Last week teams of the Madhya Pradesh Child Commission with members of the Child Welfare Committee (CWC) inspected a private school in Damoh City of Madhya Pradesh. The school sparked controversy following posters of Hindu and Jain girls wearing hijabs (compulsory in Islam), installed outside the campus building. Soon after the inspection, the Chief Minister of the state took cognizance of the matter and the education department immediately suspended the registration of the school.
The school, Ganga Jamna Higher Secondary School, in the name of a private English medium School imparted religious education to the students. They provided compulsory Islamic education to students belonging to other faith than Islam. The compulsory language for the students at the school was Arabic and Urdu.
It is pertinent to mention that Quranic verses were painted outside the school walls, and classrooms and the school had a secret door to a Mosque. Organiser went on ground to find the hidden truth behind the controversy, we also met the Hindu parents who were sending their children to this school. Readers can go through the ground report here.
More than 250 students studying at the school were reciting ‘Surah-Al-Fatiha’ as morning prayer with controversial Pakistani poet Allama Iqbal’s poem, ‘Lab Pe Aai Hai Dua..’. Read the story of this 11-year-old Hindu boy who recited Fatiha on camera for Organiser, here.
On June 2, 2023, the Madhya Pradesh Education Board suspended the registration of the Ganga Jamna School by issuing a circular (number–3129). As per the order, the registration of the school stands suspended till further orders.
The National Child Protection Commission (NCPCR) has been actively working in the case and has made sure that young minds remain untouched by Islamic fanatics.
A First Information Report (number–498/2023) was registered at the Damoh Kotwali on June 7 against the principal Afsa Shiekh daughter of Sahil Shrivastava, maths teacher Anas Ahtar and peon Rustum. All these accused have been booked under IPC sections 295-A (outraging religious feelings), 506 (criminal intimidation), sections 75 and 87 of the Juvenile Justice Act and sections 3 / 5 of the Madhya Pradesh Freedom of Religion Act. On June 10, all three accused were sent to jail.
On June 13 the state Home Minister Dr Narottam Mishra while speaking with the media said, ‘There can be bulldozer action against the illegal construction at the Ganga Jamna School’. The same day the Municipal Corporation teams arrived at the school with a bulldozer and removed the illegally constructed structure on the third floor. Notably, the same team when arrived in the morning was sent back by the Muslim community.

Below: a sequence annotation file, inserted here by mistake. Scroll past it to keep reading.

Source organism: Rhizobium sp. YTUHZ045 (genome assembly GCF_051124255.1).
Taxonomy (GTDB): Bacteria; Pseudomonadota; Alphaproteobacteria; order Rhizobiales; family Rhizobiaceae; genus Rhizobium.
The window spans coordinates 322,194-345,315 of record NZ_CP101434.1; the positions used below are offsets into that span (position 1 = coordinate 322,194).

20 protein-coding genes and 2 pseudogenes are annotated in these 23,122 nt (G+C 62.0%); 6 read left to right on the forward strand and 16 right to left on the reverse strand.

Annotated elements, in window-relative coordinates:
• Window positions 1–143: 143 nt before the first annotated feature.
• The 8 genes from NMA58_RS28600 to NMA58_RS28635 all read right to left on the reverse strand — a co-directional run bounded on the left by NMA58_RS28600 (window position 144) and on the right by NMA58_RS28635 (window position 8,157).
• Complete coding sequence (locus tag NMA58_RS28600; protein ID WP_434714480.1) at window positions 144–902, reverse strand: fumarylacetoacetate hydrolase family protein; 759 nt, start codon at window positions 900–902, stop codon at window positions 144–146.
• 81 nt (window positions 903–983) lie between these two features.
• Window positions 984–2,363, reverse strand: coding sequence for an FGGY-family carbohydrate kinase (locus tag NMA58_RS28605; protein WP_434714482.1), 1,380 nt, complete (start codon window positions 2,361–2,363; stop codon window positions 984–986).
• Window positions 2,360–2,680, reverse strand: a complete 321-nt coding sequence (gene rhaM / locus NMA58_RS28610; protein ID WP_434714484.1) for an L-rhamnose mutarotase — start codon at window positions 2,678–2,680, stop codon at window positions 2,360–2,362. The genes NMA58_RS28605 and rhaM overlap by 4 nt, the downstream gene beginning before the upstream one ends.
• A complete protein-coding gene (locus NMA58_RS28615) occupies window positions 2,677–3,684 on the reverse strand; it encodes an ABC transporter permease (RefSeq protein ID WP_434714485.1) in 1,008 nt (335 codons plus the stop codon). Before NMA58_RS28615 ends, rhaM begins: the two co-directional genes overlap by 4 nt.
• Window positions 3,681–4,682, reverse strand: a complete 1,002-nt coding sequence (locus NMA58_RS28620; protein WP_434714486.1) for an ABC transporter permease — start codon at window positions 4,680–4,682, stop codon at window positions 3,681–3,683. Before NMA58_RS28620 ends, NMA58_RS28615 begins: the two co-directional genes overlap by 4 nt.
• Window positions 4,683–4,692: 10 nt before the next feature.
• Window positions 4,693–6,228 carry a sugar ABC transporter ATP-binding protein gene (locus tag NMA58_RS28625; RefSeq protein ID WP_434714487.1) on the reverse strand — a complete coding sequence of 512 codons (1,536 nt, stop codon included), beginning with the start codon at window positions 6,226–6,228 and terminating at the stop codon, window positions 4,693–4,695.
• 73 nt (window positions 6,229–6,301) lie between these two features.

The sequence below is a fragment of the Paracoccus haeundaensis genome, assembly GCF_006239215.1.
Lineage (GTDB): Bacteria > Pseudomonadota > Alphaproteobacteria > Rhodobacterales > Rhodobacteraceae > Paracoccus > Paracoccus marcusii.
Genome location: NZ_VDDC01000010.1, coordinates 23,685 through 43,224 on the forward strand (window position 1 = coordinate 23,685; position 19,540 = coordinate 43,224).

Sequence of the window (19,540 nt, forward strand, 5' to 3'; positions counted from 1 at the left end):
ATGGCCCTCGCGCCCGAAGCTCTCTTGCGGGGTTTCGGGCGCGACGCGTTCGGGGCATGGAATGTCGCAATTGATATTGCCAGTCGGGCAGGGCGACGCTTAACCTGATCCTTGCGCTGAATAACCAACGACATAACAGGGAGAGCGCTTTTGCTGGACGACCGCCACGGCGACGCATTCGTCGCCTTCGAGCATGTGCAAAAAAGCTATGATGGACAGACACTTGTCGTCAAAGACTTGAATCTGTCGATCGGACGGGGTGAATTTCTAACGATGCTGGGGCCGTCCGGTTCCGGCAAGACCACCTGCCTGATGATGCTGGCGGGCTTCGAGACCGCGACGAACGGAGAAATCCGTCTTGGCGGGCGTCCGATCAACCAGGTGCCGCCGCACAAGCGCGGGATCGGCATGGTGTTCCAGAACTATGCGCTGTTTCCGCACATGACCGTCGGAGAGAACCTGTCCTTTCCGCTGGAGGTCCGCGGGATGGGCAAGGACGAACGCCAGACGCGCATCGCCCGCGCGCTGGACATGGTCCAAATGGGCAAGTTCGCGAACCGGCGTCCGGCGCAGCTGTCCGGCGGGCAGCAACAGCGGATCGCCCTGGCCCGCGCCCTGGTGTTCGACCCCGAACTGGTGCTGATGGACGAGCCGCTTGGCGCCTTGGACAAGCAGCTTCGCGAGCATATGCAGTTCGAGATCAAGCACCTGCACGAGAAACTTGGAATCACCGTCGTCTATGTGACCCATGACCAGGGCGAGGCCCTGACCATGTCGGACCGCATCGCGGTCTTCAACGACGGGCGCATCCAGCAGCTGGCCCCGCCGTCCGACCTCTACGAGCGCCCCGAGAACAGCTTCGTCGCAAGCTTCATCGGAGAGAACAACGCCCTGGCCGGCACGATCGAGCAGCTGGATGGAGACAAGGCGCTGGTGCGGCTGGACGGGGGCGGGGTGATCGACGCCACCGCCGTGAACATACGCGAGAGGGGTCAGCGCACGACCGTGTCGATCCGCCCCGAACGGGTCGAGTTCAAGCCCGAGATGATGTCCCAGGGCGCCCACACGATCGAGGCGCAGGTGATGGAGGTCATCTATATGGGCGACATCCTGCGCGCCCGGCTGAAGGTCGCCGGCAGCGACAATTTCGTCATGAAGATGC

Notably, the next day the administration did demolish some illegal construction in the school but the culprits are still walking free.
Contrary to the stringent action against the school authorities, the administration moved to the High Court demanding relief. They wanted the registration to be granted back.
However, the High Court disposed of the petition and instructed the state government to take action against the school authorities as per state rules. As of now the registration of the school stands suspended.
Informing about the decision the NCPCR Chairperson, Priyank Kanoongo wrote on Twitter, “In the petition filed by the school management against the suspension of recognition of Damoh’s Ganga Jamna School, the hearing in the Hon’ble High Court of Jabalpur is over, the suspension will remain intact.”
Kanoongo while speaking with Organiser on July 2 said the court has upheld the suspension of the registration for the school by dismissing their writ petition saying it was baseless.
Notably, on behalf of the NCPCR, advocate Swarupma Chaturvedi presented before the bench on Justice Vivek Agarwal on June 27, however, the hearing was postponed to July 1, due to some technical issues.
On July 1, the bench of Justice Ahluwalia dismissed the petition saying it lacks substantial grounds, it has no urgency and the prosecution failed to establish any solid defence. Upholding the suspension the court said, the children (1208, enrolled in the school) are the responsibility of the state and gave three weeks time to present a report relating to the suspension to the school authorities.
The MP SCPCR member Megha Pawar shared a copy of the issues raised by the commission with Organiser. The issues are as many as seven in number including mandatory Hijab, Islamic prayers, secret door to the Mosque, Islamic religious activities forced upon students, Quranic verses imprinted on walls and so on.
Keeping in mind the education of the children, the work of giving TC to the parents who have not taken TC is going on, along with the Damoh district administration has said that arrangements will be made for the education of all the children.